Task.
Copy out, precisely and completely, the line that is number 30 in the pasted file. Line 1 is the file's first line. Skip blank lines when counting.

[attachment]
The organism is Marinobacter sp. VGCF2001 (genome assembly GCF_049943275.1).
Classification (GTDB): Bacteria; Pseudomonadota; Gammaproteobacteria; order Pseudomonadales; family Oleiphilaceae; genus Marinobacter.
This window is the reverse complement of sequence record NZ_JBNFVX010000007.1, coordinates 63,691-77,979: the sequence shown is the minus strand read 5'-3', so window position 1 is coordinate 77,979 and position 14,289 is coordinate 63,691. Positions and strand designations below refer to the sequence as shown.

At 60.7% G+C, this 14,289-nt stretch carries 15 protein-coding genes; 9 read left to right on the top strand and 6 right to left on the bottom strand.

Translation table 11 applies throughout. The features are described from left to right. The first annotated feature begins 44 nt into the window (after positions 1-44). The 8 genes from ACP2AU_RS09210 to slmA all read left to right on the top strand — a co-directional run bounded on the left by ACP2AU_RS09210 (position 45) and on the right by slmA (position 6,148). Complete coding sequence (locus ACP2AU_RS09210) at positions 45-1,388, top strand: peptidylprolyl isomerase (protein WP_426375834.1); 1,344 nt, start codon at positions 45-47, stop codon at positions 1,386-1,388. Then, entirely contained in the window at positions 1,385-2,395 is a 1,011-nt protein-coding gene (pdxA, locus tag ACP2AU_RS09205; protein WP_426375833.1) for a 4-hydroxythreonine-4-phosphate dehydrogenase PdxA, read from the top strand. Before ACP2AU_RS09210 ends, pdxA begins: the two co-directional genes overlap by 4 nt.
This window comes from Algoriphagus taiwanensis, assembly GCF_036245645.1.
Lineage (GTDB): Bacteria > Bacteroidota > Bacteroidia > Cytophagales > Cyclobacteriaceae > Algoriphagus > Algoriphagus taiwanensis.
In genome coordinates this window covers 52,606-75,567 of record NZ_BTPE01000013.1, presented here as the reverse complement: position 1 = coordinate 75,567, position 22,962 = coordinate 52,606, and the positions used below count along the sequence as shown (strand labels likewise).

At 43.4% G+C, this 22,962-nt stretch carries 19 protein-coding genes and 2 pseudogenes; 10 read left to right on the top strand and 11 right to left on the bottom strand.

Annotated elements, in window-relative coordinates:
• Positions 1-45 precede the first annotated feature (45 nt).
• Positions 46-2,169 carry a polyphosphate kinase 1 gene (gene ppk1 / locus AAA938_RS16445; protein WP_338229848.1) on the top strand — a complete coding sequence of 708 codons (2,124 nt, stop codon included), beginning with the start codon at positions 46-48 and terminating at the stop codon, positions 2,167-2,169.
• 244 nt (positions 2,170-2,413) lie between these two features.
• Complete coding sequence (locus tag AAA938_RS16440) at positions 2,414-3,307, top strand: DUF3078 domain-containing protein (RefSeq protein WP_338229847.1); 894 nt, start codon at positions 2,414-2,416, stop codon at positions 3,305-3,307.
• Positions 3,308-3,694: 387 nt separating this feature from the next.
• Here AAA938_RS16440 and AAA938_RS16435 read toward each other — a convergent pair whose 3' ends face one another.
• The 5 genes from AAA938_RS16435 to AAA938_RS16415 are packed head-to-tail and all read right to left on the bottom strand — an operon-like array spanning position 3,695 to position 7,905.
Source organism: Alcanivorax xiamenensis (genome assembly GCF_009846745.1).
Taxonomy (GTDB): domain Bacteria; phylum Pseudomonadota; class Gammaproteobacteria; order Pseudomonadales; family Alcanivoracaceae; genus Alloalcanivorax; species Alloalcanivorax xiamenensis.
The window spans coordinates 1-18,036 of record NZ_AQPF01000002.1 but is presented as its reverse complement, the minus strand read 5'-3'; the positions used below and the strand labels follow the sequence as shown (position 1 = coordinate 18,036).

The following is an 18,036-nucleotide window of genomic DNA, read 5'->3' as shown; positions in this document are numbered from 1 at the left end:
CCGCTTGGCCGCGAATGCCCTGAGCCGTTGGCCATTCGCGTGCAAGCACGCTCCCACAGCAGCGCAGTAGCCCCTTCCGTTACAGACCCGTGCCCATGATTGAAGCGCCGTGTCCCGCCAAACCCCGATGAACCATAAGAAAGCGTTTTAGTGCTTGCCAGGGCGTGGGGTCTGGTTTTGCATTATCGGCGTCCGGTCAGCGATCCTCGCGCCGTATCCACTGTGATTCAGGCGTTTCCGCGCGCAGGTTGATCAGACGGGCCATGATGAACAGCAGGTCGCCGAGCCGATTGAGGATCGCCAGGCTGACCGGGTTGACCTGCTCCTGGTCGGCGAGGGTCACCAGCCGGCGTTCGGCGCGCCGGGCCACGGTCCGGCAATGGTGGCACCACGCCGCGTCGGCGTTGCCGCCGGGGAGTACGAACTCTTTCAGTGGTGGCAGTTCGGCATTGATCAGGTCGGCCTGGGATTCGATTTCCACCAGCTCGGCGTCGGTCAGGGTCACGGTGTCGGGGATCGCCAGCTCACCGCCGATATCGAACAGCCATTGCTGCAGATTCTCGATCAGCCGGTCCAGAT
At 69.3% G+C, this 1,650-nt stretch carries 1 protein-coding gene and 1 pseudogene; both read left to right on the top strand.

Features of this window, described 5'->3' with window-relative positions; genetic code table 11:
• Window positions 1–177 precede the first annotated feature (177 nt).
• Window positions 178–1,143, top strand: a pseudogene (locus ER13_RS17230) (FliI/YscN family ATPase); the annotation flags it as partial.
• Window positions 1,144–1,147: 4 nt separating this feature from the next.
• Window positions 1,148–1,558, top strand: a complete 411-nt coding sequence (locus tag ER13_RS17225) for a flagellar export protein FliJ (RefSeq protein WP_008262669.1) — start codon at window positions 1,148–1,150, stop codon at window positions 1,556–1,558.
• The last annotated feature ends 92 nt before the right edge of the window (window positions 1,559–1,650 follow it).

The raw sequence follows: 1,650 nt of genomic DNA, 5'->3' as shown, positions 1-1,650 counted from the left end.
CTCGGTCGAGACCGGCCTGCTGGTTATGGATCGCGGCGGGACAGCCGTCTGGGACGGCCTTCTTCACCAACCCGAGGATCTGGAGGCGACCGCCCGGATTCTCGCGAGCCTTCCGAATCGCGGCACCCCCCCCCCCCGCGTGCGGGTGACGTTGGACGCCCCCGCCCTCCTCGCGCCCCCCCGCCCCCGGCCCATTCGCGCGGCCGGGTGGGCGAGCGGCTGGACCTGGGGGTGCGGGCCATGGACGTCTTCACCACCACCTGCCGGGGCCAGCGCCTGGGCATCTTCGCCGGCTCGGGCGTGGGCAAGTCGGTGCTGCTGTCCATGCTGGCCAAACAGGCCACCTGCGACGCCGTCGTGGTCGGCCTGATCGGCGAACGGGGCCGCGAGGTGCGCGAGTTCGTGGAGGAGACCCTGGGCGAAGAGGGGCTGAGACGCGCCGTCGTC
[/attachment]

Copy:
The raw sequence follows: 1,650 nt of genomic DNA, 5'->3' as shown, positions 1-1,650 counted from the left end.